1971 Greenpeace's core values are: Greenpeace is an independent, not-for-profit organisation.To maintain our independence, Greenpeace does not solicit or accept funding from governments, corporations or political parties. Greenpeace does not seek or accept donations that could compromise its independence, aims, objectives or integrity. Greenpeace is committed to the principles of non-violence, political independence and internationalism. Greenpeace is non-party political, we do not align ourselves with any political party. In exposing threats to the environment and in working to find solutions, Greenpeace has no permanent allies or enemies.

slow food 1989

Diane Leclair Bisson. The Edible Project.

most of the things we make these days do not make life any better in any material sense but instead serve to stablize and order the mind. mihaly csikszentmihalyi. why we need things.

continuation of the self through time symbol of one’s social position We need things to: Magnify our power Express our identity Extend our memory because the body is not enough. When we return to a time when things were instruments and not projections of the self.? Never? self-spectacle? self-identity? hallmark of freedom? cultural marker?

ursula franklin expresses an idea comparing holistic and perspective technologies

Franklin argues that the dominance of prescriptive technologies in modern society discourages critical thinking and promotes "a culture of compliance�. To combat the gradual transfer of power and control into fewer and fewer hands, she recommends that people trust their own senses and not allow others to censor their imaginations. She encourages people to become "citizen scientists," that is, to gain a general knowledge of scientific and technical information in order to understand issues and, if necessary, protest until there is a change in the structures of technology.

droog 1993 Droog started in 1993, as a statement on design, a no-nonsense, down to earth design mentality opposed to the high style and form based world of design. In contrast, Droog proposed a highly conceptual approach, one captured by the Dutch word Droog, meaning dry or wry. This mentality has defined Droog as a conceptual design company over the last 16 years, and to a large extent, has defined Dutch design internationally.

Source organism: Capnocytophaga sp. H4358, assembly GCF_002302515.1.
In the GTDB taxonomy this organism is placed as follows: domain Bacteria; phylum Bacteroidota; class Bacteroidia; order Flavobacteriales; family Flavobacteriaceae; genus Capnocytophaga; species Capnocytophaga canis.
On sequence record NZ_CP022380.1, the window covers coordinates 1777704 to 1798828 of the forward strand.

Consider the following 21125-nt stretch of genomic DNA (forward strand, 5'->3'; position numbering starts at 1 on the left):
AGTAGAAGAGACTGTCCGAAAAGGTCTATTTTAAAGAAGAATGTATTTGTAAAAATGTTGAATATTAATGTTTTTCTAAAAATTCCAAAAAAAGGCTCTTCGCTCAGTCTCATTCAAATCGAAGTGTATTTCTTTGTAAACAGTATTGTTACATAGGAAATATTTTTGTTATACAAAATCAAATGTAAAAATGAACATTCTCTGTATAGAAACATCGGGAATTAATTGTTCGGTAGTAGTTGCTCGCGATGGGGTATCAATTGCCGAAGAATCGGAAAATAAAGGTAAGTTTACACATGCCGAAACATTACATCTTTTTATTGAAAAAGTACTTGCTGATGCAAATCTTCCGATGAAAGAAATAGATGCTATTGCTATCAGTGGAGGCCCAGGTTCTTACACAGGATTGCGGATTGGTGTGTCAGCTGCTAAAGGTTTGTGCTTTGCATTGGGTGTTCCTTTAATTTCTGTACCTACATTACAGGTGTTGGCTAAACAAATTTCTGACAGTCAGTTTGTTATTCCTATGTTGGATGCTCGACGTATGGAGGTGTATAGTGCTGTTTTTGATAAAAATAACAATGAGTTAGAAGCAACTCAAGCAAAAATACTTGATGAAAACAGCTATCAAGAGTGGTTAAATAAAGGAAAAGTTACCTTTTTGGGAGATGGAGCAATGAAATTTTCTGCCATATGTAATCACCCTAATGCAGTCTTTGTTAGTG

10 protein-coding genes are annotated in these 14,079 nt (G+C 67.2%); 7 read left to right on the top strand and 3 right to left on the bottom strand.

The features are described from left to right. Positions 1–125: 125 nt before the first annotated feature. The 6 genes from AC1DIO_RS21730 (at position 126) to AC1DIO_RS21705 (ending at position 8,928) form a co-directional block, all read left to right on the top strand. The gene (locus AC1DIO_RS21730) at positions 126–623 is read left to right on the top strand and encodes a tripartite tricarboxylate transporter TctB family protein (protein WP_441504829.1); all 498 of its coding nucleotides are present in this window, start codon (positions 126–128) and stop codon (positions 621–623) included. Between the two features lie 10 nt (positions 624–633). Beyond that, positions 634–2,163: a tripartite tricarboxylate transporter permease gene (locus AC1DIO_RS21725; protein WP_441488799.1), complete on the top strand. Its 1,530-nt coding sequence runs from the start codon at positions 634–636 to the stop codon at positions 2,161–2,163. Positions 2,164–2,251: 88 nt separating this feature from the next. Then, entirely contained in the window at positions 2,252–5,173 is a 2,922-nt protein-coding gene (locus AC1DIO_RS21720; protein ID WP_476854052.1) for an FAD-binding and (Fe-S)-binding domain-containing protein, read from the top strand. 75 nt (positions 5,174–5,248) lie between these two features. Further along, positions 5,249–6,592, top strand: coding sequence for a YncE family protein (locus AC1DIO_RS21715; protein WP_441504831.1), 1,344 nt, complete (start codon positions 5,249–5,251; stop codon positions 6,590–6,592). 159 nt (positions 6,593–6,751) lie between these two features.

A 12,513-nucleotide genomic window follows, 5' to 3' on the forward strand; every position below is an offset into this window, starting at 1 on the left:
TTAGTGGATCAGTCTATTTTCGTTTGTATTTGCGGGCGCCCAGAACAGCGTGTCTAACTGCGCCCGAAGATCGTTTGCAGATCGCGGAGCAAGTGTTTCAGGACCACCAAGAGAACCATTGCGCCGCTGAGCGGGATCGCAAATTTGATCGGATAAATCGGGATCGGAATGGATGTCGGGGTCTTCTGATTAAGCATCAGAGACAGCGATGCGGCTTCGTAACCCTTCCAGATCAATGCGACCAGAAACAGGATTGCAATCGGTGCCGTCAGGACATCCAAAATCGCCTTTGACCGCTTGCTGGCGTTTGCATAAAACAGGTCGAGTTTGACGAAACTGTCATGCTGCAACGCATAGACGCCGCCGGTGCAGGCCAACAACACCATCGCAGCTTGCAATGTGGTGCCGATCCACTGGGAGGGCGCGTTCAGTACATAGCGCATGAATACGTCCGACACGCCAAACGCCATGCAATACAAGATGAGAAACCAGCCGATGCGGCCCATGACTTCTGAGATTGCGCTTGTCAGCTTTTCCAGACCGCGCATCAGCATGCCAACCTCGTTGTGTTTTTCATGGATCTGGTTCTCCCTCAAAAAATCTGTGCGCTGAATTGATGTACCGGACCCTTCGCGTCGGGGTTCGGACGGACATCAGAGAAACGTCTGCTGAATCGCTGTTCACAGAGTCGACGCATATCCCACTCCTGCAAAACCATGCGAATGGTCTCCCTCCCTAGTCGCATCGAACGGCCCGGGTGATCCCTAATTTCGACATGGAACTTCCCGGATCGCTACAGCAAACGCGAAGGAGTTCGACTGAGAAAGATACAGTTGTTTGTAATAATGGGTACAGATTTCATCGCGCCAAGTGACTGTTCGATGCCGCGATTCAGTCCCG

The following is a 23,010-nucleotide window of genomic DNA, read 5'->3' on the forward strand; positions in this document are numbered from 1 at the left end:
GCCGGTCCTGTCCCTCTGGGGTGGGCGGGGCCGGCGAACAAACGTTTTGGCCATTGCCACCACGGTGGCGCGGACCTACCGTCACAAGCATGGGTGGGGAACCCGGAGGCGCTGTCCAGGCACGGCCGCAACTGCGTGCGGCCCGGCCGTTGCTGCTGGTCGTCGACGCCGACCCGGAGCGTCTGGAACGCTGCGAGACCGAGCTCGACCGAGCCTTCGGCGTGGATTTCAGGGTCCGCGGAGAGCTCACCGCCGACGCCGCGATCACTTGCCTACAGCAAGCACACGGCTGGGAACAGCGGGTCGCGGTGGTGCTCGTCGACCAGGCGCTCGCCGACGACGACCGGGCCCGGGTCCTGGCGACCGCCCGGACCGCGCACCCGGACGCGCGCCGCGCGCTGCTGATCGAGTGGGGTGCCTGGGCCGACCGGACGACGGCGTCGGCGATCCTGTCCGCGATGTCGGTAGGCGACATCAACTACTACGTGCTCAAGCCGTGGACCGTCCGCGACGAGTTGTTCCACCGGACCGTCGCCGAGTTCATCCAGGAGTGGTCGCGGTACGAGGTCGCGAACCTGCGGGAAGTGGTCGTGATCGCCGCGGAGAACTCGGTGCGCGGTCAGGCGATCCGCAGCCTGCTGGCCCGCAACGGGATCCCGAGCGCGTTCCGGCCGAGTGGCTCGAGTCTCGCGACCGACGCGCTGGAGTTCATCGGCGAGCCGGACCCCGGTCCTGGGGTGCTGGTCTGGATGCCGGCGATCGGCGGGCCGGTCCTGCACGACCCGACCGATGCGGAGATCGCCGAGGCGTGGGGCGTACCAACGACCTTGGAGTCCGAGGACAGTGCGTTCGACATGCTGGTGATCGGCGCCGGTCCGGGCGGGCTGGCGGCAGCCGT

Our values
 Droog values what it means to be human, with subjectivity, notions of beauty and meaning, and desire for high quality experiences at its core. Droog stands for a luxury of content rather than luxurious materials. Whether it is authenticity, humour, slowness, affordability, or nature, the abundance of what is scarce has always been our luxury.

who are the best media designers? how do media designers leave a trace a trace of this non-compliant imagination through time.. (compared to physical ways of making)?

dissemination of vast amounts of information - data and ideas.. data mining, user content, non linear fragmented time digital archives







how to present + represent

in a manner that reflects your manifesto. be engaging and inspiring and CONVINCING (you want us to participate + join?) keep it tight, punchy and to the point.

BE your manifesto

how to present + represent

consider the space .. LT2 or elsewhere ..

direct = performance, a reading.. indirect = a video, a web page

how to present + represent

consider the space .. LT2 or elsewhere ..

direct = speech, performance, a reading..

how to present + represent I have a dream‌.

how to present + represent ask not what ‌

how to present + represent c. chaplin ‌.

how to present + represent

j. giorno

how to present + represent

how to present + represent

indirect = a video, a web page, interview, tv commercial etc.

public service announcement


journalism interview

natalie portman

the interview

talking to ‌.

satirical skits

earth hour






Breast feeding 1989 Oliviero Toscani

VB South Sudan 2006


BE your manifesto. short, effective + memorable


mins max

CCDN331 Lecture 5  

CCDN331 Lecture 5